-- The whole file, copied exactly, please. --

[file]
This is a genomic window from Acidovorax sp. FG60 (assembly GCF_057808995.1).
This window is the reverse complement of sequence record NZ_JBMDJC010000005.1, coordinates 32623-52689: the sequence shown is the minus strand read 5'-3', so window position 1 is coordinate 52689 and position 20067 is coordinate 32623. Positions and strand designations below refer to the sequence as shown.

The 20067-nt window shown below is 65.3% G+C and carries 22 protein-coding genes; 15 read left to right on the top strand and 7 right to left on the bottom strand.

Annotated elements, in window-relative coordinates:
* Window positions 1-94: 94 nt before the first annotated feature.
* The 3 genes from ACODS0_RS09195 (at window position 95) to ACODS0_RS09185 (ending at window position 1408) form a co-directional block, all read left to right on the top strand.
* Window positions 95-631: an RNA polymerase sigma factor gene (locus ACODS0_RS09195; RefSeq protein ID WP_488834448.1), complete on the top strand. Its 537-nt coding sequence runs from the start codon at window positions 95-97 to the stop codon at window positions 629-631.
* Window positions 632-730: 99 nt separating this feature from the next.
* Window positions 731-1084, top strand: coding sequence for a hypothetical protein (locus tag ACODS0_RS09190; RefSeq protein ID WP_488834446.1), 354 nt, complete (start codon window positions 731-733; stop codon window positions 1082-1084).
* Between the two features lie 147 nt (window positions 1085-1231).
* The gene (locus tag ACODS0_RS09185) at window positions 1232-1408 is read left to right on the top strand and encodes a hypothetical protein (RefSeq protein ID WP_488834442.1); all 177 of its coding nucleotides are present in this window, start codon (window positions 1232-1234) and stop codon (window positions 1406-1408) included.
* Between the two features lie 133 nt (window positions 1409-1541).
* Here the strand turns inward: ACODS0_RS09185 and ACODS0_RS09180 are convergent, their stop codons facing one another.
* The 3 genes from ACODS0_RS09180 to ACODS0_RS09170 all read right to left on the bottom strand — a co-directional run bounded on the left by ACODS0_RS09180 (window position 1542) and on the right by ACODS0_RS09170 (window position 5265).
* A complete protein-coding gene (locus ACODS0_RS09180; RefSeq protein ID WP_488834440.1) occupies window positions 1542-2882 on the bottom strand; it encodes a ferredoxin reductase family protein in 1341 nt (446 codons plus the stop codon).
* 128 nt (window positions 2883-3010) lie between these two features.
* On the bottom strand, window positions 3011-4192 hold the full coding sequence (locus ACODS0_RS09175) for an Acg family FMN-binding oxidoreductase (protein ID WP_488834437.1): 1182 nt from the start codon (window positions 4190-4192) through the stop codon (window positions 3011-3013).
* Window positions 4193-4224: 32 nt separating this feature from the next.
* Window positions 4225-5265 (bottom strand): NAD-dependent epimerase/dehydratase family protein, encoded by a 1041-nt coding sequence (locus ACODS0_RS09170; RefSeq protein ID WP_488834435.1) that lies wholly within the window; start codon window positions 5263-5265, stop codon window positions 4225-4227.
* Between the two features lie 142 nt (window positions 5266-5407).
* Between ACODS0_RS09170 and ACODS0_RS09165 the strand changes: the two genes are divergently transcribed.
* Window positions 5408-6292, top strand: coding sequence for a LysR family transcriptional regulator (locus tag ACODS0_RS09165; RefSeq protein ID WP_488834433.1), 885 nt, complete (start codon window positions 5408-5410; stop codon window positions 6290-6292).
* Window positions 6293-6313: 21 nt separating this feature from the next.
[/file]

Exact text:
This is a genomic window from Acidovorax sp. FG60 (assembly GCF_057808995.1).
This window is the reverse complement of sequence record NZ_JBMDJC010000005.1, coordinates 32623-52689: the sequence shown is the minus strand read 5'-3', so window position 1 is coordinate 52689 and position 20067 is coordinate 32623. Positions and strand designations below refer to the sequence as shown.

The 20067-nt window shown below is 65.3% G+C and carries 22 protein-coding genes; 15 read left to right on the top strand and 7 right to left on the bottom strand.

Annotated elements, in window-relative coordinates:
* Window positions 1-94: 94 nt before the first annotated feature.
* The 3 genes from ACODS0_RS09195 (at window position 95) to ACODS0_RS09185 (ending at window position 1408) form a co-directional block, all read left to right on the top strand.
* Window positions 95-631: an RNA polymerase sigma factor gene (locus ACODS0_RS09195; RefSeq protein ID WP_488834448.1), complete on the top strand. Its 537-nt coding sequence runs from the start codon at window positions 95-97 to the stop codon at window positions 629-631.
* Window positions 632-730: 99 nt separating this feature from the next.
* Window positions 731-1084, top strand: coding sequence for a hypothetical protein (locus tag ACODS0_RS09190; RefSeq protein ID WP_488834446.1), 354 nt, complete (start codon window positions 731-733; stop codon window positions 1082-1084).
* Between the two features lie 147 nt (window positions 1085-1231).
* The gene (locus tag ACODS0_RS09185) at window positions 1232-1408 is read left to right on the top strand and encodes a hypothetical protein (RefSeq protein ID WP_488834442.1); all 177 of its coding nucleotides are present in this window, start codon (window positions 1232-1234) and stop codon (window positions 1406-1408) included.
* Between the two features lie 133 nt (window positions 1409-1541).
* Here the strand turns inward: ACODS0_RS09185 and ACODS0_RS09180 are convergent, their stop codons facing one another.
* The 3 genes from ACODS0_RS09180 to ACODS0_RS09170 all read right to left on the bottom strand — a co-directional run bounded on the left by ACODS0_RS09180 (window position 1542) and on the right by ACODS0_RS09170 (window position 5265).
* A complete protein-coding gene (locus ACODS0_RS09180; RefSeq protein ID WP_488834440.1) occupies window positions 1542-2882 on the bottom strand; it encodes a ferredoxin reductase family protein in 1341 nt (446 codons plus the stop codon).
* 128 nt (window positions 2883-3010) lie between these two features.
* On the bottom strand, window positions 3011-4192 hold the full coding sequence (locus ACODS0_RS09175) for an Acg family FMN-binding oxidoreductase (protein ID WP_488834437.1): 1182 nt from the start codon (window positions 4190-4192) through the stop codon (window positions 3011-3013).
* Window positions 4193-4224: 32 nt separating this feature from the next.
* Window positions 4225-5265 (bottom strand): NAD-dependent epimerase/dehydratase family protein, encoded by a 1041-nt coding sequence (locus ACODS0_RS09170; RefSeq protein ID WP_488834435.1) that lies wholly within the window; start codon window positions 5263-5265, stop codon window positions 4225-4227.
* Between the two features lie 142 nt (window positions 5266-5407).
* Between ACODS0_RS09170 and ACODS0_RS09165 the strand changes: the two genes are divergently transcribed.
* Window positions 5408-6292, top strand: coding sequence for a LysR family transcriptional regulator (locus tag ACODS0_RS09165; RefSeq protein ID WP_488834433.1), 885 nt, complete (start codon window positions 5408-5410; stop codon window positions 6290-6292).
* Window positions 6293-6313: 21 nt separating this feature from the next.